Incidence of ARinf in subgroups by pathological classification
The incidence of suspected ARinf was not different by method of diagnosis. Earlier research showed that self-reported symptoms of ARill agree with physician-based diagnosis, suggesting that individuals are capable of adequately reporting symptoms.45 The practical application of these data is that sport and exercise medicine (SEM) physicians can confidently use validated questionnaires and checklists to screen athletes for suspected ARinf.42 These findings may have important considerations for choices around data collection methods in future large epidemiological studies. Research showed that patient-reported data can complement clinician-reported data to achieve more reliable measurements of clinical outcomes.62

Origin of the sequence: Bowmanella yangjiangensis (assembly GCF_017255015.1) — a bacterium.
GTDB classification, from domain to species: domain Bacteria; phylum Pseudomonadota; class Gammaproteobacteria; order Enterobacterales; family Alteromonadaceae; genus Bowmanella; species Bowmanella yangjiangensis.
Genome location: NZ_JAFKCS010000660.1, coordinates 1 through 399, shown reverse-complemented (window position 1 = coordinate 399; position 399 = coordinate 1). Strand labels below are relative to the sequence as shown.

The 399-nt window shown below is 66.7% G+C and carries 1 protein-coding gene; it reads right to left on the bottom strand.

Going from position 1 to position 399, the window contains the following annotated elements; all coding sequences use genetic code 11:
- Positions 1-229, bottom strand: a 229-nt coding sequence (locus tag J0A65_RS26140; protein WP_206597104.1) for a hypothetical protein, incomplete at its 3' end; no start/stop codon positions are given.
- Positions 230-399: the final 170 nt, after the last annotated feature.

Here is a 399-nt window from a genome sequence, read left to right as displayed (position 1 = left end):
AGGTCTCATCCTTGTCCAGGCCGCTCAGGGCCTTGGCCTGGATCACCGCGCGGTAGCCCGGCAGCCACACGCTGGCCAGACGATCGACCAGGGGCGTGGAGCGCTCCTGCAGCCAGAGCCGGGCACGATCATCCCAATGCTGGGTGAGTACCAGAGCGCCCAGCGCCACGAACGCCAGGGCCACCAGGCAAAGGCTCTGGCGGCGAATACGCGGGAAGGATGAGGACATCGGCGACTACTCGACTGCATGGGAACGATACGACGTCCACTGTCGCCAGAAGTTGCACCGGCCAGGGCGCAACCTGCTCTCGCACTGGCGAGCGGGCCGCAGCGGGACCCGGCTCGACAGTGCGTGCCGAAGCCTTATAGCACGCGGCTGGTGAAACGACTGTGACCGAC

Laboratory-based identification of a pathogen is the most accurate method for confirming the diagnosis of ARinf.42 The results of this analysis showed an apparent high incidence of confirmed ARinf (18; 95% CI 5.7 to 56.8). These data must be interpreted with caution because they are based on only three studies in which only two studies report very high incidences of confirmed ARinf (as visible in the forest plots, presented in online supplemental file 4). In one of these studies, there was a Streptococcal outbreak in 23 athletes over 15 days (IR of 40.6/1000 athlete days).63 In another study, seven clusters of different respiratory viral infections were recorded, with a ‘common cold’ in 44 athletes over 21 days, resulting in an IR of 26.7/1000 athlete days,64 which could have been caused by different risk factors such as the competition, international air travel and time difference.65 A large outbreak of infections from one pathogen in a small number of athletes is unusual and contrasts to the other study in this group.66